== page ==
Annex H. Recycling of electronic home appliances in Japan1

Hotta Dr Yasuhiko
, Institute for Global Environmental Strategies
Santo Atsushi
, Institute for Global Environmental Strategies
Tasaki Dr Tomohiro
, Institute for Environmental Studies, Japan


Cost allocation

Customers pay for the scheme (collection/transportation and recycling fees).

Cost coverage

Negative net income for the private sector (e.g. net incomes of -476 for group A and -375 for group B concerning air conditioners in 2012; and of -20 for group A and -126 for group B concerning CRT TV sets in 2012).

Role of government (MOE and METI)

  • supporting activities: R&D, awareness raising activities, technical support

  • publication of data on annual performance

  • impose sanctions: fines or imprisonment

  • reviews of the Act carried out by the joint advisory council.

Environmental performance

  • Recycling rates achieved in 2013: 91% for air conditioners, 79% for CRT TV, 89% for LCD and plasma TVs, 80% for refrigerators and freezers, and 88% for washing machines and clothes dryers.

  • Overall number of recycled units are 174 million units of home appliance in 2001-13.

  • Avoidance of 50 % potential GHG emissions from using virgin material.

  • More than 50 % of targeted waste being generated is collected for recycling.

DfE incentive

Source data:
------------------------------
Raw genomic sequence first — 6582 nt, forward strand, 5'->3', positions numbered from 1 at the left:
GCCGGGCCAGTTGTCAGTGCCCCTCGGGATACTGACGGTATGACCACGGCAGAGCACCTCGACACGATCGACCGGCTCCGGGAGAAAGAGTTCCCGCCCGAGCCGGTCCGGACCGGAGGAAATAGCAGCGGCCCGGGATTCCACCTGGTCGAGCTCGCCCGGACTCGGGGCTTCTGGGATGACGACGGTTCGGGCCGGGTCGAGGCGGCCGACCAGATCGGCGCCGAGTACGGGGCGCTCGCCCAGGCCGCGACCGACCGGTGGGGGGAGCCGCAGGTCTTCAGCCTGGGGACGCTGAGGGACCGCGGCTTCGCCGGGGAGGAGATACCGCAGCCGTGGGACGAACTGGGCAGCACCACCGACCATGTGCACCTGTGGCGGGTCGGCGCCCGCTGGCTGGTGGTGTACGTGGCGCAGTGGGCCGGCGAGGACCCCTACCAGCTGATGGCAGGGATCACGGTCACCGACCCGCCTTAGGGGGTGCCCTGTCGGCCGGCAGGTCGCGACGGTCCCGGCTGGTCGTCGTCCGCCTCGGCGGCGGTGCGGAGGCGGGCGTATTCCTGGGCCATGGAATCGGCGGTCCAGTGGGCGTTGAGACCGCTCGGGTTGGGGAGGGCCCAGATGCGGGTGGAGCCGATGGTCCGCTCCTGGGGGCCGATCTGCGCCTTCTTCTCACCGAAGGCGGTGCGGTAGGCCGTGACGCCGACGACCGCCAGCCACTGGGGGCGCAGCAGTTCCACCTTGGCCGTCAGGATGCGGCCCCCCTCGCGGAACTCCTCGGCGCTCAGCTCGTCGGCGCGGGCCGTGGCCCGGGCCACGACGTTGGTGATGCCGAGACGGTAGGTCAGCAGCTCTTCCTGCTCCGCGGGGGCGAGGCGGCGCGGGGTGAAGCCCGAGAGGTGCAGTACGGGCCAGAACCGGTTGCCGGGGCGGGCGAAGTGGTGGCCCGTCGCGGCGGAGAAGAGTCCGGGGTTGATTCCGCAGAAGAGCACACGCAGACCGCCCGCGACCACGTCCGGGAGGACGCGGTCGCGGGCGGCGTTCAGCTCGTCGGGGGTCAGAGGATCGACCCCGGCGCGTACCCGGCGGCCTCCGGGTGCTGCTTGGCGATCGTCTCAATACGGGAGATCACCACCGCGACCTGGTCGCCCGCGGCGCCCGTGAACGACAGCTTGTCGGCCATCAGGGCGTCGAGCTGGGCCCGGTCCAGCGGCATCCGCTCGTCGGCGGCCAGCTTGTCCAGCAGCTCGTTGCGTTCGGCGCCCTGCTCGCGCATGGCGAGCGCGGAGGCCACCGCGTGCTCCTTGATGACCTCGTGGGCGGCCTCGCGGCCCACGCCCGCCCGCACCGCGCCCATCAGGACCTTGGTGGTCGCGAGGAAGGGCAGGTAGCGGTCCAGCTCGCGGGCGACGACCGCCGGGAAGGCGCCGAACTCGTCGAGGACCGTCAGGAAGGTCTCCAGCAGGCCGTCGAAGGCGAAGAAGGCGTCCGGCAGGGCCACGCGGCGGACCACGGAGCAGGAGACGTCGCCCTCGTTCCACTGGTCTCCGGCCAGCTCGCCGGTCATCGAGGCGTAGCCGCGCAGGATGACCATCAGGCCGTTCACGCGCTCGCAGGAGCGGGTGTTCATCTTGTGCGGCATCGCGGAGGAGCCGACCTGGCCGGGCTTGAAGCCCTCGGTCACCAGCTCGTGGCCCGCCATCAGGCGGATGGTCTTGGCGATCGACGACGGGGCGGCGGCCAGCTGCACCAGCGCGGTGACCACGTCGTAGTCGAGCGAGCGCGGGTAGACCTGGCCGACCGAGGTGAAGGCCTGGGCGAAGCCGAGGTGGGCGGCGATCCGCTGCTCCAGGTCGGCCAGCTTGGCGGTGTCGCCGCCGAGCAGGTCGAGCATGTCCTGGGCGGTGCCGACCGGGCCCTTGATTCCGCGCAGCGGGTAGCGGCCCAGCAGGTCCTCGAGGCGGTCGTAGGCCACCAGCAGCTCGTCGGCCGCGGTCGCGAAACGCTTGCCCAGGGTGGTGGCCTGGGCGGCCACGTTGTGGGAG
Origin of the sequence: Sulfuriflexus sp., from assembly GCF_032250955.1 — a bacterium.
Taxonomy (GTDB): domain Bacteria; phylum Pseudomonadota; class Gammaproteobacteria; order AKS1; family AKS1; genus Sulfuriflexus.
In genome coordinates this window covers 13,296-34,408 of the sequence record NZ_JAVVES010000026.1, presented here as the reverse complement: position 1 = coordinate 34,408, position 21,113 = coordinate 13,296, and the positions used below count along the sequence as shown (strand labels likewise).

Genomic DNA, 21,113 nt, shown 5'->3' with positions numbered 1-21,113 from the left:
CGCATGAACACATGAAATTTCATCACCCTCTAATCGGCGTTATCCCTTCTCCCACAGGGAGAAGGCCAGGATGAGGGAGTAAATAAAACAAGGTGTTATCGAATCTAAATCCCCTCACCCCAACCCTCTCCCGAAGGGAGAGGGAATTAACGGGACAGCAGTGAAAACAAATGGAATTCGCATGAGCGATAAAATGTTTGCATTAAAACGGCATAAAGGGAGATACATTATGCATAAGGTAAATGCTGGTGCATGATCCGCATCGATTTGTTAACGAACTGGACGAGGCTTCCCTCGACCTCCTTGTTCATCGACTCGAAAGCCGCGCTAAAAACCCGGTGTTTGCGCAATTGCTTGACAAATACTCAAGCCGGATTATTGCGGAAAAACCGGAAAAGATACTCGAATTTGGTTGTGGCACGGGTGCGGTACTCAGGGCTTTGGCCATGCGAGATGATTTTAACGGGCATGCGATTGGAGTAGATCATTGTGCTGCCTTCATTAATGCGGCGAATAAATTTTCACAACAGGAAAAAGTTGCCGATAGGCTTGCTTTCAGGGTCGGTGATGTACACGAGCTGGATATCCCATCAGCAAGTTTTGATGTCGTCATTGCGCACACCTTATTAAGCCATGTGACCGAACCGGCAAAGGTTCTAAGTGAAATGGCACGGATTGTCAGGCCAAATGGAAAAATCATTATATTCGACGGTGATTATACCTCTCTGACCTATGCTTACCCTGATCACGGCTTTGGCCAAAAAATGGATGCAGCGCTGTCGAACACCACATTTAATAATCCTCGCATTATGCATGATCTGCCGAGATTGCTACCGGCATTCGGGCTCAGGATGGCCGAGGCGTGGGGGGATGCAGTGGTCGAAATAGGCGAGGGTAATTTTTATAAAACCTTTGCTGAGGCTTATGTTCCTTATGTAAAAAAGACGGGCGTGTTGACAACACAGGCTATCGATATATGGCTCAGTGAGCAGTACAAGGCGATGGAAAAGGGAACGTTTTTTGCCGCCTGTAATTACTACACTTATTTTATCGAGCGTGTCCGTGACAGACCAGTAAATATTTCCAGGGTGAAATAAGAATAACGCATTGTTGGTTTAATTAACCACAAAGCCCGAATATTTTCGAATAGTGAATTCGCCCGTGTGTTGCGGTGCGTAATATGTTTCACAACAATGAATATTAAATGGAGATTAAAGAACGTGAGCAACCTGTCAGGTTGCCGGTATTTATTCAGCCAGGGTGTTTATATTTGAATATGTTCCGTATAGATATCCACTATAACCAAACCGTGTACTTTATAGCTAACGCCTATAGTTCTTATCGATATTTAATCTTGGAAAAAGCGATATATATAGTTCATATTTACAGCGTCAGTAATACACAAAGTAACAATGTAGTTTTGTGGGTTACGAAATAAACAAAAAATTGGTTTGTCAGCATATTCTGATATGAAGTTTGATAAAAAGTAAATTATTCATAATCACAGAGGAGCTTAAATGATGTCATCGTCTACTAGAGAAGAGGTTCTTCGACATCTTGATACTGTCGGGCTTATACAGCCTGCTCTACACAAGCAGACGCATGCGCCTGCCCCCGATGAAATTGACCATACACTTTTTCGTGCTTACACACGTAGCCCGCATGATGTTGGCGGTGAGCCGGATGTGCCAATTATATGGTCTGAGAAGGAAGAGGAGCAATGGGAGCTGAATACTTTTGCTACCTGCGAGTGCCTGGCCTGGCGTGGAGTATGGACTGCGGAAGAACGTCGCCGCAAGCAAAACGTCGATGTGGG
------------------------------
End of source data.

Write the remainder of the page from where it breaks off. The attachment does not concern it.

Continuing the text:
Publication of guidelines to help manufacturers in DfE

Improved communication between recyclers and manufacturers such as training of product designers by dispatching them to recycling facilities.

Cost efficiency

An estimated benefit of JPY 54 billion was achieved through enforcement of the Act.

1. Description of EPR set-up

  1. Legal context

The Act for Recycling of Specified Kinds of Home Appliances was enacted in June 1998 and enforced in April 2001. It aims to achieve a reduction in the volume of general waste and sufficient utilization of recycled resources. The Act covers four categories of home appliances: air conditioners; TV sets; electric refrigerators and freezers; and electric washing machines and clothes dryers. Personal computers and small electronic appliances are covered by other legislations.

  1. Allocation of responsibilities (distribution of roles, financial flows)